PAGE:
59. Minutes of a National Security Council Meeting1


  • The President
  • Vice President Agnew
  • Secretary of State Rogers
  • Secretary of Defense Laird
  • Attorney General Mitchell
  • General Earle Wheeler, Chairman, JCS
  • Under Secretary of State Richardson
  • Deputy Under Secretary of Defense Packard
  • Gerard Smith
  • Henry A. Kissinger
  • William Watts
  • Paul Nitze
  • CIA Director Helms
[Page 208]

RN—This is the first of two discussions I want. Today should be general—then we can have another one prior to the departure of the delegation on the 15th of April.

I note that there is an honest and substantial difference of opinion on how to proceed. My own view is not fixed. I want to see what is possible within the range of national security interests. Whether or not agreement is reached remains to be seen. Everybody here wants agreement—let’s get that out.

It is to the credit of the Department of Defense that it has been so forthcoming and flexible. It may look at times as if it is bent more toward security.

In both ACDA and State the views are more from a negotiating standpoint, which may seem less sensitive to the security considerations.

I want a solid basis for a negotiating position which has a chance to proceed in relation to national security interests. I want everybody today to feel free to express their views.

—The President then called on Mr. Kissinger, who set forth the basic considerations as contained in the talking points and analytical summary in the attached NSC book.2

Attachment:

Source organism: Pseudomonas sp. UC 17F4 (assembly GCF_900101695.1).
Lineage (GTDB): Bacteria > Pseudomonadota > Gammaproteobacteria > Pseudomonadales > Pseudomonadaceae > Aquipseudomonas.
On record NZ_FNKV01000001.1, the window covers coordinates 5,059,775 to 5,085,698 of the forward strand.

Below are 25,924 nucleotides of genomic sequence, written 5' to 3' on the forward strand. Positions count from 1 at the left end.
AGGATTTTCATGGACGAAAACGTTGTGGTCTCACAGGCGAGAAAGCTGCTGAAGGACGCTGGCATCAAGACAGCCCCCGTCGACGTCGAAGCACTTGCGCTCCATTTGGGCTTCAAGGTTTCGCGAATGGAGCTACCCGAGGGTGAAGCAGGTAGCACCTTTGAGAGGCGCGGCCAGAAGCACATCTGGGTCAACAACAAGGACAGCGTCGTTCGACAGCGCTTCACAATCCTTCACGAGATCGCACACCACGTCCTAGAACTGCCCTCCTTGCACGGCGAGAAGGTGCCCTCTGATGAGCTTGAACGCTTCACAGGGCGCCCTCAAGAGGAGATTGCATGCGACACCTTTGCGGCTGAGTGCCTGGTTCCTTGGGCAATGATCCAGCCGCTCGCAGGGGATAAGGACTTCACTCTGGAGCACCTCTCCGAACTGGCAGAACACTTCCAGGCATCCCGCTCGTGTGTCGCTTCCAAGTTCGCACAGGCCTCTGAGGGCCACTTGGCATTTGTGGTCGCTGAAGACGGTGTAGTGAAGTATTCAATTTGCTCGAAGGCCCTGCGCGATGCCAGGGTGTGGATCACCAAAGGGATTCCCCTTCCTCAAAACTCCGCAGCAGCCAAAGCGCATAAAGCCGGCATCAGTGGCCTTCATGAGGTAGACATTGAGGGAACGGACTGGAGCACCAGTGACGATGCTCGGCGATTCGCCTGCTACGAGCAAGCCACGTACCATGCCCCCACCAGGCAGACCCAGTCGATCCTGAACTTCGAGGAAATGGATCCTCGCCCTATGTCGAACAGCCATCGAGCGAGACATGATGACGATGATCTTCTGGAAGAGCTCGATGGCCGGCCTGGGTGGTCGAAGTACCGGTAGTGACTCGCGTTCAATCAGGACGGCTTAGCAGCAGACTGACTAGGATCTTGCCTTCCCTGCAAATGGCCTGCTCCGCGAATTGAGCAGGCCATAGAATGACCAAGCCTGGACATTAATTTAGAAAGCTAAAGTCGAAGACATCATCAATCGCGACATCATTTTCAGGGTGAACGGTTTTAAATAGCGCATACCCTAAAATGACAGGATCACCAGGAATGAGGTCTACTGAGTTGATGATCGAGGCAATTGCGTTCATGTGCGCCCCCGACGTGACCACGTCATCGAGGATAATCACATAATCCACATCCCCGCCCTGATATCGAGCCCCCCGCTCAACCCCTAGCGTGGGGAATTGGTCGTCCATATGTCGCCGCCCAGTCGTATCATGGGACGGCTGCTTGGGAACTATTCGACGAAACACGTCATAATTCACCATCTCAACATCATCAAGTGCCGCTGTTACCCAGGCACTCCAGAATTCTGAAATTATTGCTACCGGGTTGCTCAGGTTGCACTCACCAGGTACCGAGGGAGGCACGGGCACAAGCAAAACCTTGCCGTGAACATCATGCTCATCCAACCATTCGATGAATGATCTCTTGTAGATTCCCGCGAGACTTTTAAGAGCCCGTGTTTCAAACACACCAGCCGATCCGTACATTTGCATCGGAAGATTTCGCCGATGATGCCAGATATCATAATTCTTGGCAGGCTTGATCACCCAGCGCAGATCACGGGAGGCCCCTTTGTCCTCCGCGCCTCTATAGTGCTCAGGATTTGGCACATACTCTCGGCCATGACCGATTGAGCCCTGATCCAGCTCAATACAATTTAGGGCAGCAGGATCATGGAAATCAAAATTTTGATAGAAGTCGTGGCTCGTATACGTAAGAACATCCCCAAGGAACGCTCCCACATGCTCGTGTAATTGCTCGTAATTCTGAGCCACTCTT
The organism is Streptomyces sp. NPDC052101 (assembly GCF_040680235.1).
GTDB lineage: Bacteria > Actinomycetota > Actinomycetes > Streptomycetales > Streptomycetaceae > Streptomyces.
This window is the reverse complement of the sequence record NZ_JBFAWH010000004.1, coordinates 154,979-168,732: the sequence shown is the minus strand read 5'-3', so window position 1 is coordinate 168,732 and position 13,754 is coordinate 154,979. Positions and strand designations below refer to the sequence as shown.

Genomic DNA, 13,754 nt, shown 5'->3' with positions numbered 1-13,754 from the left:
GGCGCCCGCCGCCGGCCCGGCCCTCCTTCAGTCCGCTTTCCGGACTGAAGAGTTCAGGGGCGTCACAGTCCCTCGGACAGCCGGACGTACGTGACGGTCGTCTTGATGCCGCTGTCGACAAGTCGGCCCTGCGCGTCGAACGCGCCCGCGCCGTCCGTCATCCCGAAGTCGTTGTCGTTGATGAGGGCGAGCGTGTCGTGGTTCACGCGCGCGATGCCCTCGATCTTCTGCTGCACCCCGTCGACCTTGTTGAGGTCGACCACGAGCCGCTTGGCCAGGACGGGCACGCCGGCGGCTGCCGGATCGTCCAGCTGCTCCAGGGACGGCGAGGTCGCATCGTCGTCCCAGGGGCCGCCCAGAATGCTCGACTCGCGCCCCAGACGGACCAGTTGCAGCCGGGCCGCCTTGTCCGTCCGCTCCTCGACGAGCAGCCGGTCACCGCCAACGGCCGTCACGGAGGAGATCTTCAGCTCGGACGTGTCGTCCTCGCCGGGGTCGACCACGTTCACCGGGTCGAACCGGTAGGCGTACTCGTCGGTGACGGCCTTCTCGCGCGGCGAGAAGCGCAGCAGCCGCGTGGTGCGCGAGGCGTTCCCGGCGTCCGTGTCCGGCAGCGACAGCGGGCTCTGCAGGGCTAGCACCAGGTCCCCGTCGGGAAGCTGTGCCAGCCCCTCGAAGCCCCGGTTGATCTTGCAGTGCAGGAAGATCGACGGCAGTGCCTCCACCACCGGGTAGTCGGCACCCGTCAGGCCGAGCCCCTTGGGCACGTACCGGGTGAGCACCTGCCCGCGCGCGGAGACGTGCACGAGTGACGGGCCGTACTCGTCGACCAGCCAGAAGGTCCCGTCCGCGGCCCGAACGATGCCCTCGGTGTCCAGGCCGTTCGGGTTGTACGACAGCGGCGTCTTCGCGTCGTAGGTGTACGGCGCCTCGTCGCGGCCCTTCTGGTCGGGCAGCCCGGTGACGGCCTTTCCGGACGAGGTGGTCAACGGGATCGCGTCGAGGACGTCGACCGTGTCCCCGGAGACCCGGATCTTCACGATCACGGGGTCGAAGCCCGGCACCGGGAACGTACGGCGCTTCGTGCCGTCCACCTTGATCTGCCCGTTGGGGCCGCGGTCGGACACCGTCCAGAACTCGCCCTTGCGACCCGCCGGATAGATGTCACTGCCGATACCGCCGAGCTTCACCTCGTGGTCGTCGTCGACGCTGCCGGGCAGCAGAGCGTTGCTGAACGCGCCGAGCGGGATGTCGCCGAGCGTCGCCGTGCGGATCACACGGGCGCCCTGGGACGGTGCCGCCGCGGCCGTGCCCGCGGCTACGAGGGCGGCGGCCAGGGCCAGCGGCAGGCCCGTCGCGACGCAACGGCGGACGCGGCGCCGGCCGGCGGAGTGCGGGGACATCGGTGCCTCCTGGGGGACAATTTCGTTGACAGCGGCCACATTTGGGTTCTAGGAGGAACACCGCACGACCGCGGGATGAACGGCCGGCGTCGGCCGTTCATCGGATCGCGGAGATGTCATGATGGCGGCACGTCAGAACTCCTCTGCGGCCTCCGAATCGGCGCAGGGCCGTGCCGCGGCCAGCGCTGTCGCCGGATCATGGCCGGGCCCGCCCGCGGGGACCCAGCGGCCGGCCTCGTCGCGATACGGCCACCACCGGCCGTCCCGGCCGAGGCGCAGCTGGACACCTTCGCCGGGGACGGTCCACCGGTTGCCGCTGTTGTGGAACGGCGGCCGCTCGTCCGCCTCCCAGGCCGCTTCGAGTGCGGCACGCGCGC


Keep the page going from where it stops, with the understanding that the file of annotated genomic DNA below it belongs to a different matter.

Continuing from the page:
RN—This was a superb job of pulling everything together. Please tell your staff what a fine job they did.

Kissinger—There are two ways of going at this subject—either options or issues.

RN—Are we talking about a “comprehensive” agreement?

Kissinger—This means not only number but qualitative controls. A comprehensive agreement goes beyond a limited one. Then there is a 3rd approach which involves reductions as well. Paul Nitze is strong on this.

RN—If we get too tied down on charts, and if the other side gets tied down as well, then the Nitze proposal can break some ground.

Kissinger—The major issue is ABM/MIRV. If Soviet missiles can be hooked into the system, then we need MIRV.

RN—Is a launcher easier to make, and more quickly deployed, than radar?

Packard—You can add missiles more rapidly than radar.

Kissinger—Also it depends on whether you keep the production lines going.

[Page 209]

Wheeler—It is easier to detect launchers. We know the Moscow system has a reload capability which we don’t have—two missiles per system.

Kissinger—If we can limit the number of radars, this is the most foolproof ABM restriction.

RN—Is radar for the ABM the same as for other uses?

Kissinger—There is disagreement on this. But radar needed for ABM can be distinguished.

RN—Then it is different.

Kissinger—The Joint Chiefs say they have so many that they don’t need it specially for ABM. Others say they don’t need that kind for anything except ABM.

RN—But are they really different?

Packard—It takes the same radar for space tracking. We can tell the use [less than 1 line not declassified]. They will need those for space tracking.

RN—Then they are multi-purposed?


Kissinger—If space coverage was all that was needed, then we could limit them. They can upgrade other radars, which also complicates the issue.